In the alternative Earth of "The Golden Compass," every human is born with a "daemon," a shape-shifting animal companion that's a cross between a witch's familiar, a Beanie Bear, and an outward manifestation of the soul. This is a rich concept, if fairly nuts, and for an author like Philip Pullman, on whose 1995 novel the movie is based, it's an excuse for grand adventures in metaphysics. For a Hollywood filmmaker like Chris Weitz, it's merely the occasion for computer animation above and beyond the call of duty.
As a recent convert to the book, let me be the first to say the trade-off's perfectly acceptable. I'm not sure those who haven't read it will be able to say the same.
But I'm getting ahead of myself. "The Golden Compass" is the latest blockbuster fantasy adaptation - a wannabe "Lord of the Rings," this year's "Chronicles of Narnia" - and it rises to that high-stakes challenge while spinning a weirder and darker tale than its predecessors. The movie's chief flaw, in fact, stems from what it does right: "Compass" visualizes the book's vast world with such rapturous imagination that you want to spend much more time in it than the filmmakers allow. At under two hours, the movie feels rushed; at points we're asked to bolt down three servings of plot before being hustled on to the next spine-tingling wonder.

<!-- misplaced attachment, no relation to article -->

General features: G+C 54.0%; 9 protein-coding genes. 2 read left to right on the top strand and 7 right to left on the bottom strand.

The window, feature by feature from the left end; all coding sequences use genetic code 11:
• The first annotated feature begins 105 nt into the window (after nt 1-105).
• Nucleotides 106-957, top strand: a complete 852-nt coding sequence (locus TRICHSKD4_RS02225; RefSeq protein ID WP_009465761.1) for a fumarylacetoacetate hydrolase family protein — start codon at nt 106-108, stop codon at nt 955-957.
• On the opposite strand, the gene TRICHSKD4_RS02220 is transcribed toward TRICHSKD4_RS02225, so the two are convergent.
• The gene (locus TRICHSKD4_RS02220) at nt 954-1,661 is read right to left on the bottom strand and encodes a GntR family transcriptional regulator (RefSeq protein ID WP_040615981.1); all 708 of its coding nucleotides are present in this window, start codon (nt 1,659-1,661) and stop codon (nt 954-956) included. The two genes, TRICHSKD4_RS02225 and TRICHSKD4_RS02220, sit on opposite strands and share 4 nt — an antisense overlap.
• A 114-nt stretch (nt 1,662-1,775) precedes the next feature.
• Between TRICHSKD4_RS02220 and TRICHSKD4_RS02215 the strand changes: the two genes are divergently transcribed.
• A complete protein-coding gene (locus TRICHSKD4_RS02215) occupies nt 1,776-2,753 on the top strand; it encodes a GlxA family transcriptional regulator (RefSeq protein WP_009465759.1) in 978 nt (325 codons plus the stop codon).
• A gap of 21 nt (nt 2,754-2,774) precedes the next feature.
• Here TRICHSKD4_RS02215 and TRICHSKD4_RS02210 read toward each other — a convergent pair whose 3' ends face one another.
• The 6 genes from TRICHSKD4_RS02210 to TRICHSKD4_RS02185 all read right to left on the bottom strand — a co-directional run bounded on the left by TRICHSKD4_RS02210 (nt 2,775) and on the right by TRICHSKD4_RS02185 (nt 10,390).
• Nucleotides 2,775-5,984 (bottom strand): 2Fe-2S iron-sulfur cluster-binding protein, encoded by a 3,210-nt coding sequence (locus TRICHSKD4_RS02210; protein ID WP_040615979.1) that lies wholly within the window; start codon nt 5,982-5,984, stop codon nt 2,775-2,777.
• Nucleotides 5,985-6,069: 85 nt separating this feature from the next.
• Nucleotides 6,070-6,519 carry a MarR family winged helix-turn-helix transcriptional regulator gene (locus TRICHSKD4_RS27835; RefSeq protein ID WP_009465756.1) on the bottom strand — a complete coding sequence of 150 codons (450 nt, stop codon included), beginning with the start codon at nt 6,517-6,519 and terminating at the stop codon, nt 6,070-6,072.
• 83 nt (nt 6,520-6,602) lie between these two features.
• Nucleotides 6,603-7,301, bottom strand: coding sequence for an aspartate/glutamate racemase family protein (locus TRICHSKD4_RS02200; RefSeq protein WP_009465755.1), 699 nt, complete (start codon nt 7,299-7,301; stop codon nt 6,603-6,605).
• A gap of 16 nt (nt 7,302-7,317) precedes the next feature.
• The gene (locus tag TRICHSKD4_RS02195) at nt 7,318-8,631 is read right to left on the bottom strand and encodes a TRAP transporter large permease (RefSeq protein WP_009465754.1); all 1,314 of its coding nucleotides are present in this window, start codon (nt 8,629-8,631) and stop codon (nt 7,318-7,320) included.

And there's a lot of plot. The time period is a steampunk mix of the 19th and 20th centuries, and society is controlled by the Magisterium, an all-encompassing theocracy in which the planet is one immense, humorless diocese. (Some devout Christians in our own reality want you to boycott "The Golden Compass" as an atheist tract not fit for the children, but the book's less anti-God than anti-dogma and anti-state religion, and the movie further fudges the matter into all-purpose anti-fascism. Be careful, though: It's definitely on the side of free thought.)
Our heroine is Lyra (Dakota Blue Richards), an 11-year-old orphan living among the scholars and scullery maids of Jordan College. If you've consulted your Joseph Campbell playbook, you know that Lyra is the sort of foundling Of Whom Great Things Are Expected, and she's soon caught up in the dangerous business of the Dust. What's the Dust? Damned if I know, and I've read the book. But it's pouring out of the Arctic sky through a hole connected to an alternate dimension - maybe even our own - and in the faith-shaking bureaucratic panic that ensues, children start to go missing.
Not the ones that anyone but their parents would notice: children of roving Gyptians, kitchen boys like Lyra's pal Roger (Ben Walker). A shadowy band of rogues called the Gobblers is whisking them away - but to what? Lyra intends to find out.
First she and her daemon Pantalaimon (voiced in his various furry guises by Freddie Highmore) have to contend with the glamorous Mrs. Coulter (Nicole Kidman) and her golden monkey, the latter apparently descended from the Winged Monkeys in "The Wizard of Oz" and twice as creepy. Mrs. C. is one of those sweet-voiced fashion plates who's diseased to the marrow, and Kidman implies the harpies shrieking in her skull with a glacial, Botoxed smile. Whatever this woman's doing for the Magisterium, you don't want to be invited along.